The stars have gone out over Los Angeles: yesterday the Los Angeles Times announced that the paper's restaurant reviews will no longer have stars. Dining editor Russ Parsons, who spent one paragraph (a scant 113 words) explaining the change, wrote: "star ratings are increasingly difficult to align with the reality of dining in Southern California" where, as he puts it, "your dinner choices might include a food truck, a neighborhood ethnic restaurant, a one-time-only pop-up run by a famous chef, and a palace of fine dining."
Oh, and their first non-starred review is out: S. Irene Virbila takes on Wolfgang Puck at Hotel Bel-Air, the type of restaurant that normally would totally lends itself to a starred review.
So is this all food writer Jonathan Gold's doing? Possibly, maybe. Gold recently transferred to the LA Times from LA Weekly, which did not have a star system. (Gold's first LA Times article is out today as well, a brief portrait of Los Angeles' diverse dining scene using Mary Sue Milliken and Susan Feniger's 1980s restaurant City Restaurant as a focal point; it's behind a paywall.) Gold has famously covered the hole in the wall, mom-and-pop restaurants of Los Angeles for years now, and these don't fit quite so neatly into the star system as, say, splashy hotel restaurants from the most famous of Los Angeles' celebrity chefs. Could this move be a nod to his work?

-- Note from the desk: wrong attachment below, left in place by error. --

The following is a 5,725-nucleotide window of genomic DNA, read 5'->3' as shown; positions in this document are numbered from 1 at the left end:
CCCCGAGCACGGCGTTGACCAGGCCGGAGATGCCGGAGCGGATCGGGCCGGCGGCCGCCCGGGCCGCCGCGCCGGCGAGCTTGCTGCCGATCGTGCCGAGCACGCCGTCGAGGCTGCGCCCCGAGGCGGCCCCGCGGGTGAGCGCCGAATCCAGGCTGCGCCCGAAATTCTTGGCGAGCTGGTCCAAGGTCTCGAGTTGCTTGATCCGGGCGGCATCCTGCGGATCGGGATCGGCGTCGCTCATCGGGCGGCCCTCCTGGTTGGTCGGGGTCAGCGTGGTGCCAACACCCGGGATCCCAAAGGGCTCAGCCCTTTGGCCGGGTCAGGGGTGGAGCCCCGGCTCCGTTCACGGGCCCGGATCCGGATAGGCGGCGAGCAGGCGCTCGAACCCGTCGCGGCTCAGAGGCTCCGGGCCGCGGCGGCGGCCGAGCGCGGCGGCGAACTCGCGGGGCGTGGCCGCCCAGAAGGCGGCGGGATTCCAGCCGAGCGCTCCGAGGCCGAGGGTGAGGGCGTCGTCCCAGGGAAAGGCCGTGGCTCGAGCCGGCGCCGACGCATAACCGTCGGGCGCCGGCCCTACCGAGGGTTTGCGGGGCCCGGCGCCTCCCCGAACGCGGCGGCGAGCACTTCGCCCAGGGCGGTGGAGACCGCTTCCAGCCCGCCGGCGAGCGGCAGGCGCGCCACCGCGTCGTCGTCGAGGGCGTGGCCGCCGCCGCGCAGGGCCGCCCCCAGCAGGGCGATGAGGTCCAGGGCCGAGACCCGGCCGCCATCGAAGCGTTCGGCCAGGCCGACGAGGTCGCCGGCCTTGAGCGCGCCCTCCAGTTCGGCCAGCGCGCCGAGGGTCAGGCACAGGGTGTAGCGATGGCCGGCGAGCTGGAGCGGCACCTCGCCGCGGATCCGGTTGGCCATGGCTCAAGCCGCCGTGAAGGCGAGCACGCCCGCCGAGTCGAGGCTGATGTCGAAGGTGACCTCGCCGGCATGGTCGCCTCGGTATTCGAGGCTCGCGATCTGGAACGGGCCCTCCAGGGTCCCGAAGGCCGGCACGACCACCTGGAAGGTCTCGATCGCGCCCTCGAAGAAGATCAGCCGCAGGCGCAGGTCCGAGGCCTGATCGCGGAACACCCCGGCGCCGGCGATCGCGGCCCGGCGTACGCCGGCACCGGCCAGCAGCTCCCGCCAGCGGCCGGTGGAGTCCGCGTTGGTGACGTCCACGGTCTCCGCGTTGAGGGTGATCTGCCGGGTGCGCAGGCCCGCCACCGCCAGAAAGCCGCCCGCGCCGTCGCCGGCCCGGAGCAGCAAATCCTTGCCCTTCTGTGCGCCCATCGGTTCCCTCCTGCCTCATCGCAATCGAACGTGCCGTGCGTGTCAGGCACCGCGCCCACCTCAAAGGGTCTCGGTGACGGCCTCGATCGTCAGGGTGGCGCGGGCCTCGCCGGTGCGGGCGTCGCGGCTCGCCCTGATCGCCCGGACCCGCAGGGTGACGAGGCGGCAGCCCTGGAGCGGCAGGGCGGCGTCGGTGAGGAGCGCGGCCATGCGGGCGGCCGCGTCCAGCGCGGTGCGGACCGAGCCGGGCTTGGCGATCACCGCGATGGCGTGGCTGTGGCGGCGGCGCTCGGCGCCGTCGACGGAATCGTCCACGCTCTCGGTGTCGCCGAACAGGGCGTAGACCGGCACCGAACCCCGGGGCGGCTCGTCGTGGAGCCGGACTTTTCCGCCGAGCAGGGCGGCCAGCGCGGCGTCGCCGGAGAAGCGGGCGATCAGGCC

But it seems many restaurant owners actually like the star system. It's nice to be able to advertise yourself as a three- or four-star restaurant. Back in 2009, the Michelin Guide ditched Southern California, so stars are pretty much out for restaurants in Los Angeles now.
Stars are a contentious issue. In 2005, the New York Post dumped its restaurant star ratings only to bring them back four years later. Read a sidebar explaining the stars' return: "Readers said they missed the stars. So did some owners of restaurants — even ones that we clobbered."
In place of stars, the LA Times will provide a short summary of the review.